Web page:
Today, the USDA released the Household Food Security in the United States in 2021 detailing the level of food insecurity at the national level in 2021 indicating that the level of food insecurity, 10.2%, is unchanged from the level in…
Scientist to detail how genome, computer have changed biology
Scientist to detail how genome, computer have changed biologyNovember 16, 2006Cynthia J. Moritzcjmoritz@syr.edu
David Botstein, Anthony B. Evnin Professor of Genomics and director of the Lewis-Sigler Institute for Integrative Genomics at Princeton University, will speak Monday, Nov. 20, at 7 p.m. in Grant Auditorium on “How the Genome and the Computer Have Changed Biological Science.”
His lecture is part of the Jack and Pat Bryan Life Sciences Lecture Series, presented by the Graduate Student Organization and the Biology Graduate Student Organization. The lecture will be followed by refreshments. It is free and open to the University community.
Botstein was educated at Harvard University (A.B. 1963) and the University of Michigan (Ph.D. 1967). He has served on the faculty of the Massachusetts Institute of Technology and Stanford University’s School of Medicine in addition to Princeton. He also served as the vice president for science at Genentech Inc.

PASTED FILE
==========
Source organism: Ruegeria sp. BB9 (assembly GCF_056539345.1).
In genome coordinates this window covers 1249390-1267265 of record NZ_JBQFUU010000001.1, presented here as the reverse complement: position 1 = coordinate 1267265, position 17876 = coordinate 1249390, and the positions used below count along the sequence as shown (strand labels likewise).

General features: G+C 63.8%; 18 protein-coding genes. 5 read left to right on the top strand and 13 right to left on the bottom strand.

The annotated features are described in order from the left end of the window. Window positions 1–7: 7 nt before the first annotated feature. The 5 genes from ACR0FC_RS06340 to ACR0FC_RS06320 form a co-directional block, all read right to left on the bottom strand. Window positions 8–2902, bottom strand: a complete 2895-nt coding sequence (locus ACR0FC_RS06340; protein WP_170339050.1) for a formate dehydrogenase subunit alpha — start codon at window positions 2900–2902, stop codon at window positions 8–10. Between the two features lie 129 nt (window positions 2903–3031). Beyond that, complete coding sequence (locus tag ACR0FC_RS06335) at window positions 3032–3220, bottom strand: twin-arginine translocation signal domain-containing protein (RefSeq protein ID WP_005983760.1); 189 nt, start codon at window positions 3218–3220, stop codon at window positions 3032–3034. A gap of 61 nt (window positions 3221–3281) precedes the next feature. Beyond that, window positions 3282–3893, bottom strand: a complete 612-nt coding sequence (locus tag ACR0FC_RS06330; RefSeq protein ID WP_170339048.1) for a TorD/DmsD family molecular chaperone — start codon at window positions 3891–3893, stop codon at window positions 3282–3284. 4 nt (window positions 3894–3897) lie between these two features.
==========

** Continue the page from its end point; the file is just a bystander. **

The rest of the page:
Botstein was elected to the U.S. National Academy of Sciences in 1981 and to the Institute of Medicine in 1993. He has served on many policy-making and peer-review committees, including the NAS/NRC study on the Human Genome Project (1987-88), the NIH Program Advisory Panel on the Human Genome (1989-90) and the Advisory Council of the National Center for Human Genome Research (1990-95).
His research has centered on genetics, especially the use of genetic methods to understand biological functions. In the early 1970s, Botstein turned to budding yeast, devising novel genetic methods to study the functions of the actin and tubulin cytoskeletons. In 1980, he began his theoretical contributions on linkage mapping of the human genome by suggesting, with collaborators, that restriction fragment length polymorphisms (RFLPs) could be used to produce a linkage map of the human genome and to map the genes that cause disease in humans. Linkage mapping of human disease genes became one of the foundations of genomics.
At Princeton, Botstein is leading a team of faculty who are teaching a new experimental introductory science curriculum, where the basic ideas of physics, chemistry, computer science and biology, along with the relevant mathematics, are taught together. Students who take this curriculum in their first two years of college can then major in any of the component disciplines, or chose to earn a certificate in quantitative biology by continuing on to a third-year junior project lab.
Botstein has published nearly 400 peer-reviewed papers and numerous monographs. His current research interests center around the study of yeast biology at the system level.